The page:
WASHINGTON — Scientists say they have for the first time tracked how certain nontoxic elements of oil from the BP spill quickly became dinner for plankton, entering the food web in the Gulf of Mexico.
The new study sheds light on two key questions about the aftermath of the 172 million-gallon spill in April: What happened to the oil that once covered the water's surface and will it work its way into the diets of Gulf marine life?
"Everybody is making a huge deal of where did the oil go," said chief study author William "Monty" Graham, a plankton expert at the Dauphin Island Sea Lab in Alabama. "It just became food."
The study didn't specifically track the toxic components of the oil that has people worried. It focused on the way the basic element carbon moved through the beginnings of the all-important food web. Graham said the "eye-opening" speed of how the oil components moved through the ecosystem may affect the overall health of the Gulf.
Michael Crosby of the Mote Marine Laboratory in Florida didn't take part in the study but said what fascinated him was that the carbon zipped through the food web faster than scientists expected. That in itself isn't alarming, but if the nontoxic part of the oil is moving so rapidly through the food web, Crosby asks: "What has happened to the toxic compounds of the released oil?"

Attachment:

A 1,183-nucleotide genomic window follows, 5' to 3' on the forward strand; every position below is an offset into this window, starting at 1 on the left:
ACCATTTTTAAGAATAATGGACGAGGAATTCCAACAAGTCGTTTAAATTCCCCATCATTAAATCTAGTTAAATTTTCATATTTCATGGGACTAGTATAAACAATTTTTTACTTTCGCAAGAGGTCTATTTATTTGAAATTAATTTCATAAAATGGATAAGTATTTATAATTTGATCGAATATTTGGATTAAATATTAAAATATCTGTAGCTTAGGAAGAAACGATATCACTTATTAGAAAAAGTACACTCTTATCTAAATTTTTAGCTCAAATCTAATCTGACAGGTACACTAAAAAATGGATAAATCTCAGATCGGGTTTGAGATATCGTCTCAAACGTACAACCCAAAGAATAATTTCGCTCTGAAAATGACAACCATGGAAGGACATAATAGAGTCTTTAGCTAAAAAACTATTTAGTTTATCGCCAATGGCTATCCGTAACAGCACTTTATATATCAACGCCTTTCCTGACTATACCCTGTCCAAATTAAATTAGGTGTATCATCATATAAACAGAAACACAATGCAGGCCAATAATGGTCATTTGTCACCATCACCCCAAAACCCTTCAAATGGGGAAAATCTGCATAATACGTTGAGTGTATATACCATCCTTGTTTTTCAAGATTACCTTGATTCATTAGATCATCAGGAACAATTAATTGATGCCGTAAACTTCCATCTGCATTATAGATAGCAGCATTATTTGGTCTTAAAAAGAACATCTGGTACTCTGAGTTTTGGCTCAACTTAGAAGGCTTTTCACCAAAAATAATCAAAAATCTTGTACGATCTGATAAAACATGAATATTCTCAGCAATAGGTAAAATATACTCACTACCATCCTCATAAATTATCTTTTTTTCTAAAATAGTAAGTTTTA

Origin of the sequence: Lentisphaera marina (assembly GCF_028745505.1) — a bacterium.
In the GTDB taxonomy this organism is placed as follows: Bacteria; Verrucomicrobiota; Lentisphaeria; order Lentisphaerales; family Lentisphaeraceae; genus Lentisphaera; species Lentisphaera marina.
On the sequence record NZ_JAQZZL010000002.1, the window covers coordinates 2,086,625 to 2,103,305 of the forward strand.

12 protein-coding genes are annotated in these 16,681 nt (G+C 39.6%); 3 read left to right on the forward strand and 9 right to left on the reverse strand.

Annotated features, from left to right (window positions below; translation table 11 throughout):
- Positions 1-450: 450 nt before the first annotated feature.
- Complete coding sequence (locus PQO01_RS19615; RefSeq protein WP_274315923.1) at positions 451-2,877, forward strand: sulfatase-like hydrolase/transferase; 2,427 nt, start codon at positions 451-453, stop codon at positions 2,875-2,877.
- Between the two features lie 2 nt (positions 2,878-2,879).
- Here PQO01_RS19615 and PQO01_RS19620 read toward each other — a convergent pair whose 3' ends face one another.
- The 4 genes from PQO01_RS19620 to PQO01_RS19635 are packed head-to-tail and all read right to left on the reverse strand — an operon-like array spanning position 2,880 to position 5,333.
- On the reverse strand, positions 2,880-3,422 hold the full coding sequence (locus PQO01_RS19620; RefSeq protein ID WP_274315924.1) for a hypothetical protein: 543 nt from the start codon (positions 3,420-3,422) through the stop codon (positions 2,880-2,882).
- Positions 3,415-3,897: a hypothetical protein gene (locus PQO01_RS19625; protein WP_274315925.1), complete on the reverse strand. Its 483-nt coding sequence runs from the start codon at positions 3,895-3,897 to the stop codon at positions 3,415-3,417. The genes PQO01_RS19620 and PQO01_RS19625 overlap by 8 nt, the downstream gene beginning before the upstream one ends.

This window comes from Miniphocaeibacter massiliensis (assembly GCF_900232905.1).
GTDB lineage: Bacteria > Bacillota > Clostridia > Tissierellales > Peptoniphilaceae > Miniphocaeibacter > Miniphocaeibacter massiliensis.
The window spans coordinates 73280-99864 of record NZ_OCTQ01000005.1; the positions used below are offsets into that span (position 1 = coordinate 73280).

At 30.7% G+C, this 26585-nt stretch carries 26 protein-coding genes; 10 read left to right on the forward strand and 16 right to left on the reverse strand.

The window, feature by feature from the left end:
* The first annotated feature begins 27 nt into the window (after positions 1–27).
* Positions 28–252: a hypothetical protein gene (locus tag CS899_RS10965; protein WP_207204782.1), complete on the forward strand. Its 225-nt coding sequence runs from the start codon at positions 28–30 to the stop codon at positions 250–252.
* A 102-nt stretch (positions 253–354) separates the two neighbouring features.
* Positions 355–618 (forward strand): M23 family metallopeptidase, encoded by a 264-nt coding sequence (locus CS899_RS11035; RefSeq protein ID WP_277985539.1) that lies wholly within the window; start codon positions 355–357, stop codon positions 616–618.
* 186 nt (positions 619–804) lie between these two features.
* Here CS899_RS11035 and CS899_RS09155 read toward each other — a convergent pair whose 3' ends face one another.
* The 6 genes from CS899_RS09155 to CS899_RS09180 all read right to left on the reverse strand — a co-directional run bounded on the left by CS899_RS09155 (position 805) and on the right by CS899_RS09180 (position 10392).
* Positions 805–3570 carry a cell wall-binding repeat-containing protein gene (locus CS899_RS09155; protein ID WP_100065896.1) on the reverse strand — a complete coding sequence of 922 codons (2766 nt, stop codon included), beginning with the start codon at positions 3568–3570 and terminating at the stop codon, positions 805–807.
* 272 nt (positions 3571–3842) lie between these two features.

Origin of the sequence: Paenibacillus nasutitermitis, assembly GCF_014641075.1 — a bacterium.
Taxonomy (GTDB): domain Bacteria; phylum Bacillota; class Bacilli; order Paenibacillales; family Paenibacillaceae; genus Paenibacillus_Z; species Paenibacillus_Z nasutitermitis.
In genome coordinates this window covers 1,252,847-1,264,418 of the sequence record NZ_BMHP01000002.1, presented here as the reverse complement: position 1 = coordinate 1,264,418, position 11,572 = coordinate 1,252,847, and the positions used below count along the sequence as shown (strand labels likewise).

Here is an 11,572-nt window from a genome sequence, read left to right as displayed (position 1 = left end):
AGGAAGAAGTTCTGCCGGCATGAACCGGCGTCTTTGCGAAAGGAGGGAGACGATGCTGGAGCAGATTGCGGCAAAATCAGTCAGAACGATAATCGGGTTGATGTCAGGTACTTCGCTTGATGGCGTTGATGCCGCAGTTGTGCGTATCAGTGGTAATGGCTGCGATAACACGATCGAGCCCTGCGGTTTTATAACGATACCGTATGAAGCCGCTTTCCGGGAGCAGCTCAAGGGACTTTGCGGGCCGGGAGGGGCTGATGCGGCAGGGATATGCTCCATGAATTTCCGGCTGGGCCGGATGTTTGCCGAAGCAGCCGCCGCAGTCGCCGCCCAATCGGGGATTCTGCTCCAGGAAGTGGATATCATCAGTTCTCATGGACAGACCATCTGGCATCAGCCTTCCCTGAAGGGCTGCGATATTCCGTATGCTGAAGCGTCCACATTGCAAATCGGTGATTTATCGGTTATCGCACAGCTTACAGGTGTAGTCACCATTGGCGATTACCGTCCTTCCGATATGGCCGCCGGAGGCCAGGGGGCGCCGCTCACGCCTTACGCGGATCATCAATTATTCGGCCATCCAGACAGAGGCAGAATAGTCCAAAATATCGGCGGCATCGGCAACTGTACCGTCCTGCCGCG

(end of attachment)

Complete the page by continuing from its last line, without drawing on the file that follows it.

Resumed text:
Graham said it was too hard to study the toxins in tiny plankton, which are plant and animal life, usually microscopic. So he had to go with an indicator that's easier to track: the ratio of different types of carbon in microbes and plankton around and even under the BP oil slick. That important ratio jumped 20 percent, showing oil in the food web.
By late September the carbon ratios in microscopic life had returned to normal, Graham said.
Graham emphasized that the results of his research don't mean the plankton, the fish that feed on it or the people who eat Gulf seafood are at any risk. What he found, he said, is merely a biomarker that shows the movement of spill-related carbon through the food chain. Much of the plankton he studied was "swimming around and doing great" and in equal or higher numbers than before the spill, he said.
Graham's study, released Monday, is published in Environmental Research Letters. It was mostly funded by the National Science Foundation, with additional money from the state of Alabama and BP's Gulf Research Initiative, which distributed money through the Northern Gulf Institute in Mississippi.
For Graham it's noteworthy how voracious the oil-munching bacteria were: "The microbes came to the rescue." After they snacked on the surface oil, other microscopic sea life ate the microbes and were, in turn, chomped on by zooplankton, tiny animals.
Larry McKinney, director of a Gulf research institute at Texas A&M University in Corpus Christi, said the study confirms what scientists had expected. The big question is will it affect eggs and larvae and next year's production of shrimp, crabs and fish, McKinney said.
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